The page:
The non-geostationary orbit (NGSO) satellite broadband provider market, a market already viewed by some as being too crowded, is poised to gain another entrant. The FCC has approved an application from The Boeing Company for a license to construct, deploy and operate an NGSO constellation.
Boeing plans to provide broadband and communications services for residential, commercial, institutional, government and professional users in the U.S. and globally, according to a filing that the company made with the FCC.
In an order adopted this week, the FCC granted Boeing the authority to provide fixed satellite service in parts of the V-band and to operate inter-satellite links in the 65-71 GHz portion of the V-band. According to a 2017 filing made by Boeing with the FCC, the company has proposed to operate 132 low-earth orbit (LEO) satellites and 15 highly inclined NGSO satellites at a higher altitude.
The filing calls for the 147 satellites to offer high-speed broadband service globally. Initial plans call for serving the U.S., including Puerto Rico and the U.S. Virgin Islands.
NGSO satellites are designed to provide high-speed broadband with considerably lower latency in comparison with traditional geostationary satellites.
The news about the Boeing NGSO approval came just days after Amazon announced plans to launch two LEO satellites that are expected to eventually be part of a constellation of more than 3,000 such satellites. Amazon, which calls its LEO initiative “Project Kuiper,” also said it had filed an application with the FCC for an experimental license to operate a ground station and four customer terminals in Texas to test its technology.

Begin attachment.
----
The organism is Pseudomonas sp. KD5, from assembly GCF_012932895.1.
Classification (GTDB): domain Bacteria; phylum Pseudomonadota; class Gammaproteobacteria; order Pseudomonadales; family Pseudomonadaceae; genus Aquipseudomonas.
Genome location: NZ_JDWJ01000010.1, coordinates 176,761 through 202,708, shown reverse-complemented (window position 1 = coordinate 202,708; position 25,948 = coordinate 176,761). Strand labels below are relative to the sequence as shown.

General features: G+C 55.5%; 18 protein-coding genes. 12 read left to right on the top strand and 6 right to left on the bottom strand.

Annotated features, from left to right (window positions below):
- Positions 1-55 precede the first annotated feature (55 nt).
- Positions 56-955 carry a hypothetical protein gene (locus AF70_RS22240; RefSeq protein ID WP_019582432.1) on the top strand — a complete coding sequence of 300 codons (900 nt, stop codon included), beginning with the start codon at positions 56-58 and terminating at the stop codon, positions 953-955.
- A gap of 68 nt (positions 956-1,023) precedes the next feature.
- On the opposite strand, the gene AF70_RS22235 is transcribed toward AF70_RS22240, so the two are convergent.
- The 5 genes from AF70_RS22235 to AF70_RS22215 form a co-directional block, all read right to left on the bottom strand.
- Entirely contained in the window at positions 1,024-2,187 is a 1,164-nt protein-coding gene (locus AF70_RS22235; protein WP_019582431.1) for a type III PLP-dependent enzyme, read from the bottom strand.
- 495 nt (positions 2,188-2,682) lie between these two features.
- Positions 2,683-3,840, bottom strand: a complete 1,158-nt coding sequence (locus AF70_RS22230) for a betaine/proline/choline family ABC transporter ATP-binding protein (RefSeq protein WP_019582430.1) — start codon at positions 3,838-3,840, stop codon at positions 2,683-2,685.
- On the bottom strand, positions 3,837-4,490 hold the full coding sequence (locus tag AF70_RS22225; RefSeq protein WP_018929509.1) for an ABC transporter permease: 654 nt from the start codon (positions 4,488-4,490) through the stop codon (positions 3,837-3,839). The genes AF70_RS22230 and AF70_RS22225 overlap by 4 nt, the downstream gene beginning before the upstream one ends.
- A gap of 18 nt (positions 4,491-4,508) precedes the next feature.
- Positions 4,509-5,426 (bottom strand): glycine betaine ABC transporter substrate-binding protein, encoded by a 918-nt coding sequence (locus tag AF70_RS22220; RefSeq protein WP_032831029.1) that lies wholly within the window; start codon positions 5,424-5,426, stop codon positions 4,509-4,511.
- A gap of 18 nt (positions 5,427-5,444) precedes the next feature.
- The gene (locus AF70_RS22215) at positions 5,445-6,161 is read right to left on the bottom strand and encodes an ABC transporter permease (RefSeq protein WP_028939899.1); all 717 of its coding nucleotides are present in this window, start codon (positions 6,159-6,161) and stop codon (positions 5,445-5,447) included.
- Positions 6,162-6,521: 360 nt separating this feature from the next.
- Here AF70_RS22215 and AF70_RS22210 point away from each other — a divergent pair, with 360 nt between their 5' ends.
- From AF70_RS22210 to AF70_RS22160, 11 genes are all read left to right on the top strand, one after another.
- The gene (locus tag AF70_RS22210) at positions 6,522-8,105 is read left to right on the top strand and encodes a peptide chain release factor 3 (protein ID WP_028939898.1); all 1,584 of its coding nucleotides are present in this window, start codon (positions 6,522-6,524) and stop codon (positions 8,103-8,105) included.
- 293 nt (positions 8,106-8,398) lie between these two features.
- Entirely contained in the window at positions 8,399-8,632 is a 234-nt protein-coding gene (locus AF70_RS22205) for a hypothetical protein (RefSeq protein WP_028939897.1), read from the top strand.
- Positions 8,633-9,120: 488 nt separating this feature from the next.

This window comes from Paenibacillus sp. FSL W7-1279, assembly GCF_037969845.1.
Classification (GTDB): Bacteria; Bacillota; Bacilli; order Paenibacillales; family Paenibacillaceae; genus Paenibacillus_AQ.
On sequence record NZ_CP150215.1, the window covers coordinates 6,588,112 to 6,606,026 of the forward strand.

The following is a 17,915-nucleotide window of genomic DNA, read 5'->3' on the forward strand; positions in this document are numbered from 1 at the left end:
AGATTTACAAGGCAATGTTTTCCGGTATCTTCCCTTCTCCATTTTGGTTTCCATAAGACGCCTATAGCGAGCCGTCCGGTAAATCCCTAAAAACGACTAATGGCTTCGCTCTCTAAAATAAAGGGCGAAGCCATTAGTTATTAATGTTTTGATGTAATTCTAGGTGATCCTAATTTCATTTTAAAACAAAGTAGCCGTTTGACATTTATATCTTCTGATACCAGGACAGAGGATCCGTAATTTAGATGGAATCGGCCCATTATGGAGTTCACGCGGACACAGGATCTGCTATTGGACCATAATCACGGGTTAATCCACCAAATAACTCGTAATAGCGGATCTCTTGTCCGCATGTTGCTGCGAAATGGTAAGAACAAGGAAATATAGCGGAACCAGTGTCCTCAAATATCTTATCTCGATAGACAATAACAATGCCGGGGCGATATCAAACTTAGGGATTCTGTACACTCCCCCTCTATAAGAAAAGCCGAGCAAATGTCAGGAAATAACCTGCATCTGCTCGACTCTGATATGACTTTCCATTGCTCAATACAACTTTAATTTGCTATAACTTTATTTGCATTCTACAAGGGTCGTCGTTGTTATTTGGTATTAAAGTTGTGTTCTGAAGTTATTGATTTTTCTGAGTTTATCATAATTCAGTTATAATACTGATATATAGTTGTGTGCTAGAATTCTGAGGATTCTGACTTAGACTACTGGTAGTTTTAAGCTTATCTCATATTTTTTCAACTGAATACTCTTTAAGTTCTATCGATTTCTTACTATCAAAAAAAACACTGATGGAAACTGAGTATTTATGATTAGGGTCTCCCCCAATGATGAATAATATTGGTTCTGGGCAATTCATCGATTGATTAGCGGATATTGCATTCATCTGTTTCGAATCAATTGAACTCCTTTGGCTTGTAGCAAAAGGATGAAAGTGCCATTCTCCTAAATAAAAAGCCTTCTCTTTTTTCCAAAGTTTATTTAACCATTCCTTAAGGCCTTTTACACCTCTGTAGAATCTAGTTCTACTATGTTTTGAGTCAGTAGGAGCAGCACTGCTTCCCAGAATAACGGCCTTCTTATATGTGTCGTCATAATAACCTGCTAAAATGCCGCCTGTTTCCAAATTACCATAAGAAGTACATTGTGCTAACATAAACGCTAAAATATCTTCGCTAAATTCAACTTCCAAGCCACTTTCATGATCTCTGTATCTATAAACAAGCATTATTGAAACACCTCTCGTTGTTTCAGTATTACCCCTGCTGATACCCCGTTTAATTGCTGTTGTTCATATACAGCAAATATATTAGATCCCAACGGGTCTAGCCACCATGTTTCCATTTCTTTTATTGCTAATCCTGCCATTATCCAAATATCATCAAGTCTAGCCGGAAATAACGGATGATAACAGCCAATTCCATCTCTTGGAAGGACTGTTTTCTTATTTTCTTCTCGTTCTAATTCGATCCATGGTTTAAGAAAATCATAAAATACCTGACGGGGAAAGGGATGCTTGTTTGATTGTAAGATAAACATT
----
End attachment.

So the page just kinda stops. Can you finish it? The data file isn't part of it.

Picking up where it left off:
Amazon already has reached a deal with Verizon to use Project Kuiper to provide backhaul connectivity for the Verizon 5G network in rural areas and, eventually, to support fixed broadband service in those areas.
Meanwhile, SpaceX already has deployed some satellites in support of a planned LEO constellation that is expected to include 4,440 satellites just to cover the U.S. The company also tentatively won $885 million in the Rural Digital Opportunity Fund to cover some of the costs of bringing broadband to unserved rural areas, although funding has not yet been released to the company.
A forecast from ABI Research calls for LEO satellite broadband providers to have 5.2 million users and $4.1 billion revenues in 2026. But whether the market will be big enough to support all the market entrants remains to be seen.